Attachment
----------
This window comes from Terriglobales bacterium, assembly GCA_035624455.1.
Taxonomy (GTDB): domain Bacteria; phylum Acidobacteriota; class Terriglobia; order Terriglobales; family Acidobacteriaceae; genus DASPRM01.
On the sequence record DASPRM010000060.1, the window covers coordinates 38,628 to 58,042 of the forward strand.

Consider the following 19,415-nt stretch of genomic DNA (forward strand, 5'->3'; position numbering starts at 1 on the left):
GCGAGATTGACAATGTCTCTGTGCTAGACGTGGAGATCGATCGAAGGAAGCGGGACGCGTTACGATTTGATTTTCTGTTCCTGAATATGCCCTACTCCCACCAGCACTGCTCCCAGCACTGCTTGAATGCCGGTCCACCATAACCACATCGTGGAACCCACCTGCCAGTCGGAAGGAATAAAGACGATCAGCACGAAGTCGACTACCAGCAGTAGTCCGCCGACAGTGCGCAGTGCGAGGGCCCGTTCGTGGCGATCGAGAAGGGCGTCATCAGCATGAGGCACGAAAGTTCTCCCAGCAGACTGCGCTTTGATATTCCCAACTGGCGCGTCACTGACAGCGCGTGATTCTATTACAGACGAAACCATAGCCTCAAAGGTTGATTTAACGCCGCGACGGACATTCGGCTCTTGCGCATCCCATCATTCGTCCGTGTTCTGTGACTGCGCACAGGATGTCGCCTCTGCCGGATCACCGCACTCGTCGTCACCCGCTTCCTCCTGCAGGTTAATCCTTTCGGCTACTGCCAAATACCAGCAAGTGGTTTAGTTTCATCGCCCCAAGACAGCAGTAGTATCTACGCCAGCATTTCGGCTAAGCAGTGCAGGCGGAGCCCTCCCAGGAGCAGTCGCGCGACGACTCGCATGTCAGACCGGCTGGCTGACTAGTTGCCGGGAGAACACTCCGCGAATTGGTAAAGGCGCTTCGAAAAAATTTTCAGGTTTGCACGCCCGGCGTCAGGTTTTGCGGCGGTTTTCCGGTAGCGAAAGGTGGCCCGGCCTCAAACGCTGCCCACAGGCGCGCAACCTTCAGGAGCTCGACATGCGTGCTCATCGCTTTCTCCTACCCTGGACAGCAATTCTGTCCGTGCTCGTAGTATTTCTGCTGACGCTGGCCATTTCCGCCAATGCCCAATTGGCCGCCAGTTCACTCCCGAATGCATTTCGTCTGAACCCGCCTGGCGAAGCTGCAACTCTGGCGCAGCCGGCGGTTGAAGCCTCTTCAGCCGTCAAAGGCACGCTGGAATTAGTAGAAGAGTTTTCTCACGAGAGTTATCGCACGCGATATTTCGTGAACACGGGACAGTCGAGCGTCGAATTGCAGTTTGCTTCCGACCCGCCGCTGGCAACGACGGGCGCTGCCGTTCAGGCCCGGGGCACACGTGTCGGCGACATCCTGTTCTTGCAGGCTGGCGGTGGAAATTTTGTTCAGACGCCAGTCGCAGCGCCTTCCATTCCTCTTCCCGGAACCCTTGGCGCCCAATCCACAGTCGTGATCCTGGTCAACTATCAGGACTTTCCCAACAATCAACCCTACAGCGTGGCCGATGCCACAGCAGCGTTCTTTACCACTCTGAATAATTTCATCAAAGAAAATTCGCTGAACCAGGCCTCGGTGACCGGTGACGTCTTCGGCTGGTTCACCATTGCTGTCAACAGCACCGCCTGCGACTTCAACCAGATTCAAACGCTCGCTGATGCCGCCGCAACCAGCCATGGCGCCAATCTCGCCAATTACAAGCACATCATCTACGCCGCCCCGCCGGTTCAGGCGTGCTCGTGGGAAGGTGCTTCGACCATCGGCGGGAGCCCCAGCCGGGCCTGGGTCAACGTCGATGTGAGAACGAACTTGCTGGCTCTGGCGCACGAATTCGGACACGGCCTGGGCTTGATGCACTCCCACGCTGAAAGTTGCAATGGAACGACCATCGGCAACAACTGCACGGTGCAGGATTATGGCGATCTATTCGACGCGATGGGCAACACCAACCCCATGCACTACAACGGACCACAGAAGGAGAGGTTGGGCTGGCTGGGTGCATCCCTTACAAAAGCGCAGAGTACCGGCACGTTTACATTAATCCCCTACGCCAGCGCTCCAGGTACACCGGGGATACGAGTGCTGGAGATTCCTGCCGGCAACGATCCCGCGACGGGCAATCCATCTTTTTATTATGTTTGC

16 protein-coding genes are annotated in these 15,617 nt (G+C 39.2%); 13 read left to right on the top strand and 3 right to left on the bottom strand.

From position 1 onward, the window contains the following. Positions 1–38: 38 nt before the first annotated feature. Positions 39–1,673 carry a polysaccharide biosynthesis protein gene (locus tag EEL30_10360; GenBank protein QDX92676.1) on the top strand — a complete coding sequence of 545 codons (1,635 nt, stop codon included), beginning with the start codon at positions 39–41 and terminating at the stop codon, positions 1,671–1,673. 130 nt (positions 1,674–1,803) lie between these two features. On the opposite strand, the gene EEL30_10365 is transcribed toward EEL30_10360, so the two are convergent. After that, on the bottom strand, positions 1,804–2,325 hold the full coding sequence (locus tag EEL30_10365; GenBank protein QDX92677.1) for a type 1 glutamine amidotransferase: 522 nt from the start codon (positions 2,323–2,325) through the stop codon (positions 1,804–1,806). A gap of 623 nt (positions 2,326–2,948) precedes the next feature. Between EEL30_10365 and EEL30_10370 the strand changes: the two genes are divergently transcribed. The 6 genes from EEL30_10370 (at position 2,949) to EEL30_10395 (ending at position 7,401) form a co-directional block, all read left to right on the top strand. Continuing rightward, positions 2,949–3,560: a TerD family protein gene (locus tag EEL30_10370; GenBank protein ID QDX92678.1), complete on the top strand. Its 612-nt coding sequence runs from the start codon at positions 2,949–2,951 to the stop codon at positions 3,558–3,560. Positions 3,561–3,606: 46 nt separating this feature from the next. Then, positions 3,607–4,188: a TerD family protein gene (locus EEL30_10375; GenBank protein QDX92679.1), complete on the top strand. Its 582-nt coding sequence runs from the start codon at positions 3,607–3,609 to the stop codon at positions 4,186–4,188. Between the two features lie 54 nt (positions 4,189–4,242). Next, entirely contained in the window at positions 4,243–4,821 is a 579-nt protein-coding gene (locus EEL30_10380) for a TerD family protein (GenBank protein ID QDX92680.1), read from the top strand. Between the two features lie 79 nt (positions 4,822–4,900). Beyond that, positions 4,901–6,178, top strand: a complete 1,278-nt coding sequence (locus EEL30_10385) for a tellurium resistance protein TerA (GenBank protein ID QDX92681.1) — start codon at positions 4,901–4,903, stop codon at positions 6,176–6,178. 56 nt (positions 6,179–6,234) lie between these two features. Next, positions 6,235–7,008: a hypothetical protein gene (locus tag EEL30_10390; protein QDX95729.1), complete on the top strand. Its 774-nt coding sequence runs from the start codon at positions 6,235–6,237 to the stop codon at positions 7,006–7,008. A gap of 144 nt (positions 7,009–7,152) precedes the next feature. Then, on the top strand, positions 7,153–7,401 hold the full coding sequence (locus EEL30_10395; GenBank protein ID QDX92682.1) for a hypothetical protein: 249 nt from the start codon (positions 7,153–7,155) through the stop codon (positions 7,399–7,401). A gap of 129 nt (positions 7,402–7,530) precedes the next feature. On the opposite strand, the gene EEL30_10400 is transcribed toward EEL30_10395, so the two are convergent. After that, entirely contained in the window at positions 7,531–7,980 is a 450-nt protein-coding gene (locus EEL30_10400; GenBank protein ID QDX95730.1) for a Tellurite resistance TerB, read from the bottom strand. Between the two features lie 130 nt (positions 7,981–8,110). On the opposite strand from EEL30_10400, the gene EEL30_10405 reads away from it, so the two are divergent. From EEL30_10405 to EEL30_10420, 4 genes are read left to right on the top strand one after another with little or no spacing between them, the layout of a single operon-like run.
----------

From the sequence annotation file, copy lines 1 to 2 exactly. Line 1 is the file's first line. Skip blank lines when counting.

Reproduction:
This window comes from Terriglobales bacterium, assembly GCA_035624455.1.
Taxonomy (GTDB): domain Bacteria; phylum Acidobacteriota; class Terriglobia; order Terriglobales; family Acidobacteriaceae; genus DASPRM01.